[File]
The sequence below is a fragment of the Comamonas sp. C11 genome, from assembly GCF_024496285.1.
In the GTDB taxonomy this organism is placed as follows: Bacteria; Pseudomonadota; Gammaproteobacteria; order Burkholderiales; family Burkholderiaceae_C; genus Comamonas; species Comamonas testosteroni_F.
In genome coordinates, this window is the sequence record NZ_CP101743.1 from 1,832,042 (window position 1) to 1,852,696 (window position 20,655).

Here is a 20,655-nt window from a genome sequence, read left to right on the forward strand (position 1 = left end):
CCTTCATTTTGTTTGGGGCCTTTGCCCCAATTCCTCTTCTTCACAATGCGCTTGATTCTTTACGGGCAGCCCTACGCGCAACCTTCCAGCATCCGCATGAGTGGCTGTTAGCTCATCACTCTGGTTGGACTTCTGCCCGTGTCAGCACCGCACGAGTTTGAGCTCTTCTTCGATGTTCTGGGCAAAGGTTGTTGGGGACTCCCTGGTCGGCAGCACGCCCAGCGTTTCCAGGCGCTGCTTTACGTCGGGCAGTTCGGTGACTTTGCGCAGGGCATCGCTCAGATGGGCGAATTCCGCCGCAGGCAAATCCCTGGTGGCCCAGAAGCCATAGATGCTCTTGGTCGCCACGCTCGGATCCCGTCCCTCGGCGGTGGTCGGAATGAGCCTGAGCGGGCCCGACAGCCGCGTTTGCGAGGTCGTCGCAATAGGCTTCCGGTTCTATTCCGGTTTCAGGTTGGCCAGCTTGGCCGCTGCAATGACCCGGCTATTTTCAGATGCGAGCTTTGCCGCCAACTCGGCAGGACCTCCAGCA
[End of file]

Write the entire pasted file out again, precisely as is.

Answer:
The sequence below is a fragment of the Comamonas sp. C11 genome, from assembly GCF_024496285.1.
In the GTDB taxonomy this organism is placed as follows: Bacteria; Pseudomonadota; Gammaproteobacteria; order Burkholderiales; family Burkholderiaceae_C; genus Comamonas; species Comamonas testosteroni_F.
In genome coordinates, this window is the sequence record NZ_CP101743.1 from 1,832,042 (window position 1) to 1,852,696 (window position 20,655).

Here is a 20,655-nt window from a genome sequence, read left to right on the forward strand (position 1 = left end):
CCTTCATTTTGTTTGGGGCCTTTGCCCCAATTCCTCTTCTTCACAATGCGCTTGATTCTTTACGGGCAGCCCTACGCGCAACCTTCCAGCATCCGCATGAGTGGCTGTTAGCTCATCACTCTGGTTGGACTTCTGCCCGTGTCAGCACCGCACGAGTTTGAGCTCTTCTTCGATGTTCTGGGCAAAGGTTGTTGGGGACTCCCTGGTCGGCAGCACGCCCAGCGTTTCCAGGCGCTGCTTTACGTCGGGCAGTTCGGTGACTTTGCGCAGGGCATCGCTCAGATGGGCGAATTCCGCCGCAGGCAAATCCCTGGTGGCCCAGAAGCCATAGATGCTCTTGGTCGCCACGCTCGGATCCCGTCCCTCGGCGGTGGTCGGAATGAGCCTGAGCGGGCCCGACAGCCGCGTTTGCGAGGTCGTCGCAATAGGCTTCCGGTTCTATTCCGGTTTCAGGTTGGCCAGCTTGGCCGCTGCAATGACCCGGCTATTTTCAGATGCGAGCTTTGCCGCCAACTCGGCAGGACCTCCAGCA